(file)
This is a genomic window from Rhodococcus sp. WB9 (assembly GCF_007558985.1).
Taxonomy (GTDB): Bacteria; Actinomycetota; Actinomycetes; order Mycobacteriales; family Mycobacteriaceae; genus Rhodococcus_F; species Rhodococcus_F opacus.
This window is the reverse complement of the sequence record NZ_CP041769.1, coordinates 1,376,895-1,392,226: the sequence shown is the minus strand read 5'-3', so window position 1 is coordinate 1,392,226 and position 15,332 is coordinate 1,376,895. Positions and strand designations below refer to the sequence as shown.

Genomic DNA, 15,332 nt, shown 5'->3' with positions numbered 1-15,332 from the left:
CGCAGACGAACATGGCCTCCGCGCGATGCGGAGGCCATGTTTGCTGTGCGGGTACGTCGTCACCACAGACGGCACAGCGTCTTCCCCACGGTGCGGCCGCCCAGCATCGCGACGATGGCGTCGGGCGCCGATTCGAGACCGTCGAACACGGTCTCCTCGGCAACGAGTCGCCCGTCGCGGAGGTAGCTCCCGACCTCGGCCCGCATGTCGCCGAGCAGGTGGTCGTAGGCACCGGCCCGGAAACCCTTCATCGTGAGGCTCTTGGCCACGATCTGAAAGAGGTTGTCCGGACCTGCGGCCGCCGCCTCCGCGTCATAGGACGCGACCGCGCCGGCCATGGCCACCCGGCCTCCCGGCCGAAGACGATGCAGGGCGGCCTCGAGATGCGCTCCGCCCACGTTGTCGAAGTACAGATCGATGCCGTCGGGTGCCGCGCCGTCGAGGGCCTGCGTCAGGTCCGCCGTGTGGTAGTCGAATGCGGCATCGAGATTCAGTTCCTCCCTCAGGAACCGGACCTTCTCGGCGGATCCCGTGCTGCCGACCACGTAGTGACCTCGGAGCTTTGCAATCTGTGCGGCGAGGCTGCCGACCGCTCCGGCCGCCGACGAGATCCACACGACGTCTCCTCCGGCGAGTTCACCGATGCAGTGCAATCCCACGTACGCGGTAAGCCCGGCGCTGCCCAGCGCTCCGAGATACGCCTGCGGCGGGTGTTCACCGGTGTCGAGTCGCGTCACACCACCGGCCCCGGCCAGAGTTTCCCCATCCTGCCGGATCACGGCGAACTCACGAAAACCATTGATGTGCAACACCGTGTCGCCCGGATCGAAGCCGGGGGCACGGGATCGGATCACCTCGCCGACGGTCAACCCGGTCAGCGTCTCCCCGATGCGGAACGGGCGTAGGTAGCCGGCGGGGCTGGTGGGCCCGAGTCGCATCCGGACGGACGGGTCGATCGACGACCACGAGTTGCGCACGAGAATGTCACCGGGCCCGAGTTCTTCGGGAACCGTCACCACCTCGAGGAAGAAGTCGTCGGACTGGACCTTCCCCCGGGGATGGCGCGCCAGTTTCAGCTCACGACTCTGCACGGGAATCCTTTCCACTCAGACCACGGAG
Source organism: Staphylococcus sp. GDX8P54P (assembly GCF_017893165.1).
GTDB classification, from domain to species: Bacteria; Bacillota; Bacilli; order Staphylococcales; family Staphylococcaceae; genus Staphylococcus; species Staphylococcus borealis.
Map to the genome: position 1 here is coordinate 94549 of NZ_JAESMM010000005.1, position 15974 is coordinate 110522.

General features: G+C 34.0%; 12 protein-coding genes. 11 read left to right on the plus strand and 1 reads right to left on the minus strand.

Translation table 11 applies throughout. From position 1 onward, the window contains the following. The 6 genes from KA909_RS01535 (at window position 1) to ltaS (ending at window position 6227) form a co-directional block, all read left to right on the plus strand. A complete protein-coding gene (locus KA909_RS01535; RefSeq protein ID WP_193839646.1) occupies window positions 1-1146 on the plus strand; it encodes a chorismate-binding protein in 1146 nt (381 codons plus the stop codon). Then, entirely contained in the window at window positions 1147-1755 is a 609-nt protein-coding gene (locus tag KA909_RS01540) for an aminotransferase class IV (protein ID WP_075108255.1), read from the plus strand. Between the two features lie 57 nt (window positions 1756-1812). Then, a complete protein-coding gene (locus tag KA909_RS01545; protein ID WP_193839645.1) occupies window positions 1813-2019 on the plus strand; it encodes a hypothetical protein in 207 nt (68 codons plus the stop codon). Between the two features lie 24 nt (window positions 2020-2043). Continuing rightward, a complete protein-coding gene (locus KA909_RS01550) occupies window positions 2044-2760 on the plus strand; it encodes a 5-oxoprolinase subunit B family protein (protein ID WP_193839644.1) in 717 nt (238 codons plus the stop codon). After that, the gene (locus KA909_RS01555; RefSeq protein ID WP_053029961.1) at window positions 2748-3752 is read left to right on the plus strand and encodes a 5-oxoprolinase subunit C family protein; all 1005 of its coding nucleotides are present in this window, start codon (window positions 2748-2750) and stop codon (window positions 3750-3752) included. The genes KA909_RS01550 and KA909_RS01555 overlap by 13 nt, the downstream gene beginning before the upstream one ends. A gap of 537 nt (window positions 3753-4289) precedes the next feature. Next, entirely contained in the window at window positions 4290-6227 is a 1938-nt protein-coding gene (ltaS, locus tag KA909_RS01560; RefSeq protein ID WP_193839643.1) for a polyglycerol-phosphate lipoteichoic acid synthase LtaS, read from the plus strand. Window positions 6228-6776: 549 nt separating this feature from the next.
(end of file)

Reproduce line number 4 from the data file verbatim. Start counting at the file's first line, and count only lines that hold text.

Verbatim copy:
Genomic DNA, 15,332 nt, shown 5'->3' with positions numbered 1-15,332 from the left: